It seemed inevitable that Elon Musk would eventually get into a Twitter war over whether Mars can be terraformed. When you’re on Twitter, he told Businessweek in July, 2018, you’re “in meme war land.” “And so essentially if you attack me,” he said, “it is therefore okay for me to attack back.”
Musk, the CEO and lead designer of SpaceX, wants to “make life multiplanetary,” starting with Mars. “Public support for life on Mars is critical to making it happen,” he tweeted last week. The red planet is relatively close to the Earth and once harbored surface seas and rivers, and it still has ice and a subsurface lake. Its weather is surprisingly workable, too. Mars’ surface temperature range (–285 to 88 degrees Fahrenheit) isn’t too far off from Earth’s (–126 to 138 degrees Fahrenheit). The problem is Mars’ atmosphere now has 0.006 bar of pressure, where one bar is the standard atmospheric pressure at sea level on Earth. Not only does this mean that dangerous levels of radiation reach the surface unchecked, but humans need at least 0.063 bar to keep our bodily liquids from boiling (this is called the Armstrong limit).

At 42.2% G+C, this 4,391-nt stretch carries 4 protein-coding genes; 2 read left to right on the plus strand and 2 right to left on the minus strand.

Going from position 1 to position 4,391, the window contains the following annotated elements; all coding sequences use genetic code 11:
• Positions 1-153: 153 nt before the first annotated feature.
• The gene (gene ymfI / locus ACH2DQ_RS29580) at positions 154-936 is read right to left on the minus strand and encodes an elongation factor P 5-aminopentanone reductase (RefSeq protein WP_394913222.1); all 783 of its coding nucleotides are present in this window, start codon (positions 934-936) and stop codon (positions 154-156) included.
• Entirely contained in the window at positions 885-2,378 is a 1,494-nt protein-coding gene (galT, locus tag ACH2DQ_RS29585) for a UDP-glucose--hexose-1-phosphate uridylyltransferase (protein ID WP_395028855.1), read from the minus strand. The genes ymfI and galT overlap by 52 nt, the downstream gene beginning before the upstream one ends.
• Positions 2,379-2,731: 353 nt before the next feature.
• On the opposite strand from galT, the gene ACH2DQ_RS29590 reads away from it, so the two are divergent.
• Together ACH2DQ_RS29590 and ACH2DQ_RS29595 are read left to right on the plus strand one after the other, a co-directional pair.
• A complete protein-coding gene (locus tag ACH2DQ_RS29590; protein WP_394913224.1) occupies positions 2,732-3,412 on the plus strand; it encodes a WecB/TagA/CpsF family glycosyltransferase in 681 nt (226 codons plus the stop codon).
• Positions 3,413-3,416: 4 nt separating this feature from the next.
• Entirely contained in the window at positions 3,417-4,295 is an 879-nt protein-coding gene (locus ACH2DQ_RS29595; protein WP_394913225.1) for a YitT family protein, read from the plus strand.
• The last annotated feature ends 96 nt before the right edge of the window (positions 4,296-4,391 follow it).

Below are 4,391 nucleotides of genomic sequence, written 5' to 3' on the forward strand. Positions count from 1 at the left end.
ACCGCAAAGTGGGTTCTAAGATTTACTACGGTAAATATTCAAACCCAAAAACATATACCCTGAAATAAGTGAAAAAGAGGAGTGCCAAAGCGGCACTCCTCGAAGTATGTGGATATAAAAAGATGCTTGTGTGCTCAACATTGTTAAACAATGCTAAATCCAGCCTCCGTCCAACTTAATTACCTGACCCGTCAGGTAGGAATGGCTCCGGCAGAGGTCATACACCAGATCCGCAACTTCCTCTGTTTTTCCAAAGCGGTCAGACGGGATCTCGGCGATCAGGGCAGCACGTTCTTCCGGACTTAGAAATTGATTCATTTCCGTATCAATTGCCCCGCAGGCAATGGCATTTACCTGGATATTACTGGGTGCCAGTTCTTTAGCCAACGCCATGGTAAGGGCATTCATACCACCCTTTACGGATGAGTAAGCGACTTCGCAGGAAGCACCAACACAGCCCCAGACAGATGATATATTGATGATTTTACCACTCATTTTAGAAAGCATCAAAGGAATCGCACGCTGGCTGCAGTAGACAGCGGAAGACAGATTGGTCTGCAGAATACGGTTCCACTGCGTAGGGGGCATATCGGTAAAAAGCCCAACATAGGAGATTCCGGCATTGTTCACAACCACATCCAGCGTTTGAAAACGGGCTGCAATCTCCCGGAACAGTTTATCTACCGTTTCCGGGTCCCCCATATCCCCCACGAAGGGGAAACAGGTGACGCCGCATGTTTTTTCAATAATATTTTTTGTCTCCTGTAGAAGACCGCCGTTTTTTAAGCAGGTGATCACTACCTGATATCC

Enter terraforming—changing a planet’s climate, topography, or ecology to be more suitable for life. If we could boost the pressure of Mars’ atmosphere just above that of Mount Everest’s summit (0.337 bar), we could walk on the Martian surface using just a breathing mask—no pressurized space suit required. That might be called weak terraforming: It wouldn’t let plants grow in the soil outside of greenhouses.
For that, a good amount of nitrogen, more than scientists have spotted so far on Mars’ surface, is required. It also wouldn’t let us breathe the Martian air. But Musk thinks that, at the least, weak terraforming is possible: “In fact,” he told an audience at the International Astronautical Congress in Mexico in 2016, “if we could warm Mars up, we would once again have a thick atmosphere and liquid oceans.”